Phillies’ road to pennant still rocky

With pitchers and catchers set to report to Spring Training in three days on Feb. 14, it is only fitting to address the biggest offseason move in the MLB. Of all the $100 million contracts signed this offseason, none was more eye-raising than the Phillies’ signing of pitcher Cliff Lee for five years and $120 million. Lee left two contract years and nearly $50 million on the table when he chose the Phillies over the Yankees in the offseason’s most shocking move.
The addition of Lee sent sports writers into a tizzy with many of them declaring the 2011 Phillies rotation the best of the modern era, and possibly the best of all time. It left others saying that the Phillies could overpass the 2001 Seattle Mariners for most wins in a season. The move also caused Braves fans to rue the day they heard the news and concede the division title to the Phillies before either team picked up a bat.
I have advice for those crazy sports writers and Braves fans: calm down. The 2011 Phillies will have holes, just like every other MLB team, and these holes will be far too great for the Phillies to win 120 games.
First off, while the Phillies added a huge piece in Lee, they lost an almost equally important player when right fielder Jayson Werth left the Phillies to sign with the division rival Nationals for seven years and $126 million. Although Werth’s 2010 numbers were not incredibly impressive, his signing hurts the Phillies in that he makes the Nationals better and the Phillies worse. Werth had a Wins Above Replacement value of 5.2 last year, and assuming he has about the same one next season, it could hurt the Phillies’ chances of winning 120 games if one or more of those wins come against the Nationals.
Werth’s move also means that the Phillies’ 2011 lineup will be extremely left-handed heavy. The middle of the Phillies’ lineup will feature four consecutive left-handed hitters that any capable left-handed pitcher should easily dispose of, in order.
Another reason the Phillies will not be dramatically improved is that the National League East will be better than it was last season. The Braves added the power bat that they were searching for in Dan Uggla. Meanwhile, the Marlins will allow their young core of Hanley Ramirez, Chris Coghlan and Mike Stanton to get more mature while still relying on the National League’s second best starting rotation. The Nationals added the aforementioned Werth, and their younger players will be better than last season. The Mets… well they are still the Mets, but they could be competitive if they stay healthy. All the improvements by teams inside of the division means that the Phillies will not just waltz through it unscathed. One of those teams will have a winning record against the Phillies, and one will probably be around .500 against them.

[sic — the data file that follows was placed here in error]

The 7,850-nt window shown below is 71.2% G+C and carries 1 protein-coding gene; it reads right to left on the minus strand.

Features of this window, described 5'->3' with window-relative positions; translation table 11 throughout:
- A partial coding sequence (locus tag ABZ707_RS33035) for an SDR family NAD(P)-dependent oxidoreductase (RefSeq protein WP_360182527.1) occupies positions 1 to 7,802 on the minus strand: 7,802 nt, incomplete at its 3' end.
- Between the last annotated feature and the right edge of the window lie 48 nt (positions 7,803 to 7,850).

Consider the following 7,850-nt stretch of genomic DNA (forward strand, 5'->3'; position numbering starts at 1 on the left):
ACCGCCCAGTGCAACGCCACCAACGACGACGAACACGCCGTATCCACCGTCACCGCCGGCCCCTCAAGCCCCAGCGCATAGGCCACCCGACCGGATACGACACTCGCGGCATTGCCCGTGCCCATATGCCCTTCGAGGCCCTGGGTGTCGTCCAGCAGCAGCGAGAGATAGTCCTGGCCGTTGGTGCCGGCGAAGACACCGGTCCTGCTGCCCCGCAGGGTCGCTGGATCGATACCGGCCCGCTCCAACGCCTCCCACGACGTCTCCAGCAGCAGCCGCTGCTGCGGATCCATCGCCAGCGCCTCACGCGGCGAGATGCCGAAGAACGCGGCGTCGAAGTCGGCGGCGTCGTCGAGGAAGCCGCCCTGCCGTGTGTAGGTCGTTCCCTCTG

Another glaring weakness in the 2011 Phillies is the absolutely awful play of the their bullpen. The 2010 Phillies were eighth in the league in blown saves with 19 and their bullpen ERA was 13th in the league. What is worse is that the Phillies bullpen seemed to falter in the team’s most important games as their bullpen ERA after Sept. 1 was 4.48. What is interesting about these inept bullpen numbers is that the Phillies did nothing this offseason to address this concern. They did not sign a reliever that they did not have last season even though the free agency was deep with valuable bullpen arms. The Phillies will have to count on Lee to go nine innings if the game is close because they cannot rely on that shaky bullpen.
Another factor that could prevent the 2011 Phillies from being the best team ever is uncertainty in their greatest asset: their starting pitching. Roy Halladay won the Cy Young award last season in an incredibly dominant year. However, only three players have won the National League Cy Young award two years in a row, so do not expect Halladay to put up the same kind of gaudy numbers. Roy Oswalt was great for the Phillies last season, but we have yet to see how he will do in a Phillies uniform for the entire season. Lee throws far too many first pitch fastballs, and the Phillies fifth rotation spot is just as bad as everybody else’s with Joe Blanton or the ageless wonder Jamie Moyer likely to fill the spot.
Barring injuries, the 2011 Phillies will be a great team, but they were a great team last year too, and they only won 97 games. As we saw last season with the Giants beating the Phillies en route to a World Series title, anyone can win in the MLB, and money rarely buys world titles.

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